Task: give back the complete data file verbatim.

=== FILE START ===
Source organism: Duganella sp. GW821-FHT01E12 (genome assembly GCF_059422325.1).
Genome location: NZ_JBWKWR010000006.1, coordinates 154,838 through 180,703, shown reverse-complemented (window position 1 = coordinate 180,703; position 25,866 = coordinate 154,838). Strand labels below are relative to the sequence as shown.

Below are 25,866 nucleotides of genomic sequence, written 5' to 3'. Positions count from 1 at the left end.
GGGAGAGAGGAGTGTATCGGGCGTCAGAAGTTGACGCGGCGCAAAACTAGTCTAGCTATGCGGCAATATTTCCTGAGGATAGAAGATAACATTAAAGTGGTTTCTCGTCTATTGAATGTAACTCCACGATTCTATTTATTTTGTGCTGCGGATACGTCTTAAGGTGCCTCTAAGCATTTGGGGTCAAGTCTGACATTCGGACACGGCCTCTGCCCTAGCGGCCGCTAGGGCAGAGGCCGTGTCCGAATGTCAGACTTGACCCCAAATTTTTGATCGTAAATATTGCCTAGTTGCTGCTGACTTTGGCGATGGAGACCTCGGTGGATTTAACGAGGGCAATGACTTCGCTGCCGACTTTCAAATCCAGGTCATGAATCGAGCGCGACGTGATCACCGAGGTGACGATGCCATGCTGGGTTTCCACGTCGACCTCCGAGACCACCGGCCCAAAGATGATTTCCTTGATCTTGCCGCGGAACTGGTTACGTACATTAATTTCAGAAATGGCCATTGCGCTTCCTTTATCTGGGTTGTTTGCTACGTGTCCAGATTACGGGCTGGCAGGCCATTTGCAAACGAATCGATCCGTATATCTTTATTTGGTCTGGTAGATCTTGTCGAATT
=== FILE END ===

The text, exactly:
Source organism: Duganella sp. GW821-FHT01E12 (genome assembly GCF_059422325.1).
Genome location: NZ_JBWKWR010000006.1, coordinates 154,838 through 180,703, shown reverse-complemented (window position 1 = coordinate 180,703; position 25,866 = coordinate 154,838). Strand labels below are relative to the sequence as shown.

Below are 25,866 nucleotides of genomic sequence, written 5' to 3'. Positions count from 1 at the left end.
GGGAGAGAGGAGTGTATCGGGCGTCAGAAGTTGACGCGGCGCAAAACTAGTCTAGCTATGCGGCAATATTTCCTGAGGATAGAAGATAACATTAAAGTGGTTTCTCGTCTATTGAATGTAACTCCACGATTCTATTTATTTTGTGCTGCGGATACGTCTTAAGGTGCCTCTAAGCATTTGGGGTCAAGTCTGACATTCGGACACGGCCTCTGCCCTAGCGGCCGCTAGGGCAGAGGCCGTGTCCGAATGTCAGACTTGACCCCAAATTTTTGATCGTAAATATTGCCTAGTTGCTGCTGACTTTGGCGATGGAGACCTCGGTGGATTTAACGAGGGCAATGACTTCGCTGCCGACTTTCAAATCCAGGTCATGAATCGAGCGCGACGTGATCACCGAGGTGACGATGCCATGCTGGGTTTCCACGTCGACCTCCGAGACCACCGGCCCAAAGATGATTTCCTTGATCTTGCCGCGGAACTGGTTACGTACATTAATTTCAGAAATGGCCATTGCGCTTCCTTTATCTGGGTTGTTTGCTACGTGTCCAGATTACGGGCTGGCAGGCCATTTGCAAACGAATCGATCCGTATATCTTTATTTGGTCTGGTAGATCTTGTCGAATT